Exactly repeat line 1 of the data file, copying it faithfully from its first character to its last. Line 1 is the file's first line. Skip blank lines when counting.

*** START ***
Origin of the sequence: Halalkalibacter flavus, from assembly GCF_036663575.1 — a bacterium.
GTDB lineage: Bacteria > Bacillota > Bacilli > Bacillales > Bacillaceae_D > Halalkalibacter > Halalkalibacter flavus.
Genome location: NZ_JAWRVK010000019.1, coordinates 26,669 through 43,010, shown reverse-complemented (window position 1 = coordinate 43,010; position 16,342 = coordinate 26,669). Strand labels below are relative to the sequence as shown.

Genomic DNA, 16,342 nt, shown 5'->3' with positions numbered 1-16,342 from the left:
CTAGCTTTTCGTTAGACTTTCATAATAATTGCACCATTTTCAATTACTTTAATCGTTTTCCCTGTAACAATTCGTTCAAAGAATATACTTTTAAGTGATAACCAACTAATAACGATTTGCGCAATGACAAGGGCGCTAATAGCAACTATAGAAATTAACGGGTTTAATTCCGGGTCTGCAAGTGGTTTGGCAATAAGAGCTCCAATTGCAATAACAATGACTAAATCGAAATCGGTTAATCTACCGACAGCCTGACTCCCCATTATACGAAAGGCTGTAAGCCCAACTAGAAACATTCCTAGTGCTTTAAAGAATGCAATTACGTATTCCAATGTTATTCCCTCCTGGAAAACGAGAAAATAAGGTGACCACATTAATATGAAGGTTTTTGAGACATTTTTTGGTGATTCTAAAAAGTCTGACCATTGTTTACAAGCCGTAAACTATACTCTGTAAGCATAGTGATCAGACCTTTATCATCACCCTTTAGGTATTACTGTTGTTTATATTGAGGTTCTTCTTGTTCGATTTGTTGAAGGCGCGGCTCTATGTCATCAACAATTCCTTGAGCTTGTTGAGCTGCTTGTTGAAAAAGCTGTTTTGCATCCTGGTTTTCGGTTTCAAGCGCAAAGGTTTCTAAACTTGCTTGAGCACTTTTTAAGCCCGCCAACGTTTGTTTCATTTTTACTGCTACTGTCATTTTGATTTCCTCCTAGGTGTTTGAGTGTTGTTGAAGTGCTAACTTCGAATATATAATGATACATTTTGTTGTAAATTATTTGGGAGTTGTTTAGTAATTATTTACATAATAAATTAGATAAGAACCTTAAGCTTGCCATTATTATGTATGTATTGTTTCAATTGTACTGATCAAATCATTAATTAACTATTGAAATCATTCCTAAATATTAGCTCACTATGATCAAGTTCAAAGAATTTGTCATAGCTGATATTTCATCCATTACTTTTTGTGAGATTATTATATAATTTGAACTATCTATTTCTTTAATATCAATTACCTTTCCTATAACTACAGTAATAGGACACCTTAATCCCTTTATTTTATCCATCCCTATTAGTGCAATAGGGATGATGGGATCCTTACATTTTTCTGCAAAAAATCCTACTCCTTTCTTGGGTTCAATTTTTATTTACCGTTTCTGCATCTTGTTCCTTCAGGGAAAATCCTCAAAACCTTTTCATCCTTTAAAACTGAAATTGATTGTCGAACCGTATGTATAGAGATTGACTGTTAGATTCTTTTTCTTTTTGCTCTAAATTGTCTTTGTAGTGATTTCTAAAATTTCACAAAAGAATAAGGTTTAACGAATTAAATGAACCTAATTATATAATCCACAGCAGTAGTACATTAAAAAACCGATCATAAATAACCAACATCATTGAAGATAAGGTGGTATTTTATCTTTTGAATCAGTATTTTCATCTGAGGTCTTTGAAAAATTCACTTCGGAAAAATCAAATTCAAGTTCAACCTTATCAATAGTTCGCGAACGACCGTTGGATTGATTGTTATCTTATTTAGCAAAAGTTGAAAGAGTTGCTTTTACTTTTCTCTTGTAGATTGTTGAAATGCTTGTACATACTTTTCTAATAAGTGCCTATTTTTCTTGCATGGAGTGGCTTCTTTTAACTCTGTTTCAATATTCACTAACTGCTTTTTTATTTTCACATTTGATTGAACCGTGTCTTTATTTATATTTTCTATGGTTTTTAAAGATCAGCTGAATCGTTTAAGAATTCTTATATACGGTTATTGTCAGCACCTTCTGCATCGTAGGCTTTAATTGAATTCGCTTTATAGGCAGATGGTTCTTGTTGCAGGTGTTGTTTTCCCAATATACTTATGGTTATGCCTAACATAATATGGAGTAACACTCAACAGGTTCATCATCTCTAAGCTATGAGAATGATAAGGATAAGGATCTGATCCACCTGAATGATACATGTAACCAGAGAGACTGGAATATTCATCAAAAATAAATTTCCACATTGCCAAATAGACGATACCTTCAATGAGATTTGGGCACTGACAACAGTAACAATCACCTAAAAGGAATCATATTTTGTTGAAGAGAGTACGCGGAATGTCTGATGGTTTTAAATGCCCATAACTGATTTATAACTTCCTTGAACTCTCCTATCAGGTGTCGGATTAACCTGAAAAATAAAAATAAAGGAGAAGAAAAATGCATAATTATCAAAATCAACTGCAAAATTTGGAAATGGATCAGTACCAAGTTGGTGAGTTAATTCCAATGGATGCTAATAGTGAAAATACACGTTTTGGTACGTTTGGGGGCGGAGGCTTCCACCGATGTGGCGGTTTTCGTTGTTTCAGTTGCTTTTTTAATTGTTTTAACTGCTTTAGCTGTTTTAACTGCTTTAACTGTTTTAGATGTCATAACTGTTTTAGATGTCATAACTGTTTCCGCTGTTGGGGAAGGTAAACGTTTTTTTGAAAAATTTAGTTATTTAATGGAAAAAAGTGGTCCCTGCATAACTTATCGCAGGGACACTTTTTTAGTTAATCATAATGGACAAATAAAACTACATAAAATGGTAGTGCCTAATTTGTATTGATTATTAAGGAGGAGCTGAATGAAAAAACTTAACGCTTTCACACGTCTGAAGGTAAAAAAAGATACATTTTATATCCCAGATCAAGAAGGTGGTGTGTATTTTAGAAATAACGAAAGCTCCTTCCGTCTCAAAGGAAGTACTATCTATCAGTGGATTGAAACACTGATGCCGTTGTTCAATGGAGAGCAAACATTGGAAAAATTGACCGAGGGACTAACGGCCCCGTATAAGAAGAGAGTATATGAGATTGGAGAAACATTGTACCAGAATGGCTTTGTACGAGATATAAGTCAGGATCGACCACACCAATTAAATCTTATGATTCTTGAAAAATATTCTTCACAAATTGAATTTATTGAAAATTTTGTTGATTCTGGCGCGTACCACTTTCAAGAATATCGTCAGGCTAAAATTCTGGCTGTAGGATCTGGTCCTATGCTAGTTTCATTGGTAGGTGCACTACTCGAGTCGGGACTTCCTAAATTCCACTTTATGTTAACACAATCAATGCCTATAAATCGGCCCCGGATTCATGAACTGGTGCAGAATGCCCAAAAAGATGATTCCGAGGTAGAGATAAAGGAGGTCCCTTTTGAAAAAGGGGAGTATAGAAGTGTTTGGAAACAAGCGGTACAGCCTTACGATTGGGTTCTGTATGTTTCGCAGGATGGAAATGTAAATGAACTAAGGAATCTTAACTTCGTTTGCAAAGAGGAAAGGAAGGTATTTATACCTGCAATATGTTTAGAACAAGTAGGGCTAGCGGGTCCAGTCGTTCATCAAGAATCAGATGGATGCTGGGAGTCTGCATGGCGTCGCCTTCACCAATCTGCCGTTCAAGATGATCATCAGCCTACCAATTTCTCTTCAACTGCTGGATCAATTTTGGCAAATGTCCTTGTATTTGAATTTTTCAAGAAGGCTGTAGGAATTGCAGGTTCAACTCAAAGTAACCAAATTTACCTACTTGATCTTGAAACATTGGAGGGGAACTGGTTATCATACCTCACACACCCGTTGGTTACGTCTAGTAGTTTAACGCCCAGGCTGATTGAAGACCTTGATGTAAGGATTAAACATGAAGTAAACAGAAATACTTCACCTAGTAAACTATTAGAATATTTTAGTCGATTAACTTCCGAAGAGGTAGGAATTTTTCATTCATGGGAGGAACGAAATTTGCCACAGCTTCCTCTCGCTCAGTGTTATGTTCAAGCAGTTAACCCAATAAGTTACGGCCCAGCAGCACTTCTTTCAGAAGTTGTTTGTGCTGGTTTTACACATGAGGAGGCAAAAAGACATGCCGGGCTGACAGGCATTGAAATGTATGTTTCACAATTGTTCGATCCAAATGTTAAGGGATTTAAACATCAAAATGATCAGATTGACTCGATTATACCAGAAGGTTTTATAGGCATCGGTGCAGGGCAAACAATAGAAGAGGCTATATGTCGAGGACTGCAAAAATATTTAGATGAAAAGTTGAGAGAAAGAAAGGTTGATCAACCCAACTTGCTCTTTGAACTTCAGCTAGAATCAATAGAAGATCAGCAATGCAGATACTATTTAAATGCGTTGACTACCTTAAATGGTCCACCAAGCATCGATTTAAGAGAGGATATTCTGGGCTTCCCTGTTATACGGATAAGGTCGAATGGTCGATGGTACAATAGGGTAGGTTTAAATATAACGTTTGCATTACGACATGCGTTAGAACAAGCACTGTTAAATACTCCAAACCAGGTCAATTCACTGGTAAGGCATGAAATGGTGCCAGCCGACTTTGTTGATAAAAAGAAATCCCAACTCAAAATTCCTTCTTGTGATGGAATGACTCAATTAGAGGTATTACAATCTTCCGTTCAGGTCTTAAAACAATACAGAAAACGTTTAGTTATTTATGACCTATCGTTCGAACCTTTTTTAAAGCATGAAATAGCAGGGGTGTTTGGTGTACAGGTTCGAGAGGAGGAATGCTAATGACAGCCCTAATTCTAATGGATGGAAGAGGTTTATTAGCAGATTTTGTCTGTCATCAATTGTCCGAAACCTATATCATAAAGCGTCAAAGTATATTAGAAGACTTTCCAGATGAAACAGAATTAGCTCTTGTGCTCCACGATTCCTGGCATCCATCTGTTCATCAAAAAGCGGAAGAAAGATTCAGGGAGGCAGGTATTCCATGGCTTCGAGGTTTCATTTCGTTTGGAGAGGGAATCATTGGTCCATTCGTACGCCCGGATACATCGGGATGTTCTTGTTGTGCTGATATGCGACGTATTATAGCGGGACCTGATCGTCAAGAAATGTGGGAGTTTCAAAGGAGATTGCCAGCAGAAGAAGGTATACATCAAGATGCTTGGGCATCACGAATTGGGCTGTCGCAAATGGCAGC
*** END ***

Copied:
Origin of the sequence: Halalkalibacter flavus, from assembly GCF_036663575.1 — a bacterium.